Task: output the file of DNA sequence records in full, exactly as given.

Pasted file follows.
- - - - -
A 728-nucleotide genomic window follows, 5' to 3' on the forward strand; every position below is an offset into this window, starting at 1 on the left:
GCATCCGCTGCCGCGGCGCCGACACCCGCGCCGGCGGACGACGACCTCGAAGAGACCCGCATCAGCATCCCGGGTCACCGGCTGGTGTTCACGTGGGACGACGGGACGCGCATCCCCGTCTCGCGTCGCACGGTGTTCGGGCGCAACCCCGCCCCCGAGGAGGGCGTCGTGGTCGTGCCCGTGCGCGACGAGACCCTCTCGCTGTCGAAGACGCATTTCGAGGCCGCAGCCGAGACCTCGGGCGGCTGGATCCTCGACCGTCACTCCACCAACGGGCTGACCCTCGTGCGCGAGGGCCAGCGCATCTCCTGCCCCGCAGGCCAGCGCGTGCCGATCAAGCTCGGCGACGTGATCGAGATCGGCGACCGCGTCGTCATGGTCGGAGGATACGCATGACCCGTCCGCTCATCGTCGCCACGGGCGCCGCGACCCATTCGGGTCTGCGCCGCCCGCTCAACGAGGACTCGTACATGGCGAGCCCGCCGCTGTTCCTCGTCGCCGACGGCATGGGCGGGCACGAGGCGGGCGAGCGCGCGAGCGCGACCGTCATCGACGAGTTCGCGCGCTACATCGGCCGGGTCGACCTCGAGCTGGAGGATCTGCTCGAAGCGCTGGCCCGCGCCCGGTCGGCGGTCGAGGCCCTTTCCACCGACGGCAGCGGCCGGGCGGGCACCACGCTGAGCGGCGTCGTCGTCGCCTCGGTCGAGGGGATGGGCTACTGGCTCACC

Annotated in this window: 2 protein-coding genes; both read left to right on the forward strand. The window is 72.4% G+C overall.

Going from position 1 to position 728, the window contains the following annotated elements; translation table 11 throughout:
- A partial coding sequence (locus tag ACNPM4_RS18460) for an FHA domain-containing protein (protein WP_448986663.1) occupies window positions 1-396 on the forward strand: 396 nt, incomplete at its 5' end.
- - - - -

A 728-nucleotide genomic window follows, 5' to 3' on the forward strand; every position below is an offset into this window, starting at 1 on the left:
GCATCCGCTGCCGCGGCGCCGACACCCGCGCCGGCGGACGACGACCTCGAAGAGACCCGCATCAGCATCCCGGGTCACCGGCTGGTGTTCACGTGGGACGACGGGACGCGCATCCCCGTCTCGCGTCGCACGGTGTTCGGGCGCAACCCCGCCCCCGAGGAGGGCGTCGTGGTCGTGCCCGTGCGCGACGAGACCCTCTCGCTGTCGAAGACGCATTTCGAGGCCGCAGCCGAGACCTCGGGCGGCTGGATCCTCGACCGTCACTCCACCAACGGGCTGACCCTCGTGCGCGAGGGCCAGCGCATCTCCTGCCCCGCAGGCCAGCGCGTGCCGATCAAGCTCGGCGACGTGATCGAGATCGGCGACCGCGTCGTCATGGTCGGAGGATACGCATGACCCGTCCGCTCATCGTCGCCACGGGCGCCGCGACCCATTCGGGTCTGCGCCGCCCGCTCAACGAGGACTCGTACATGGCGAGCCCGCCGCTGTTCCTCGTCGCCGACGGCATGGGCGGGCACGAGGCGGGCGAGCGCGCGAGCGCGACCGTCATCGACGAGTTCGCGCGCTACATCGGCCGGGTCGACCTCGAGCTGGAGGATCTGCTCGAAGCGCTGGCCCGCGCCCGGTCGGCGGTCGAGGCCCTTTCCACCGACGGCAGCGGCCGGGCGGGCACCACGCTGAGCGGCGTCGTCGTCGCCTCGGTCGAGGGGATGGGCTACTGGCTCACC

Annotated in this window: 2 protein-coding genes; both read left to right on the forward strand. The window is 72.4% G+C overall.

Going from position 1 to position 728, the window contains the following annotated elements; translation table 11 throughout:
- A partial coding sequence (locus tag ACNPM4_RS18460) for an FHA domain-containing protein (protein WP_448986663.1) occupies window positions 1-396 on the forward strand: 396 nt, incomplete at its 5' end.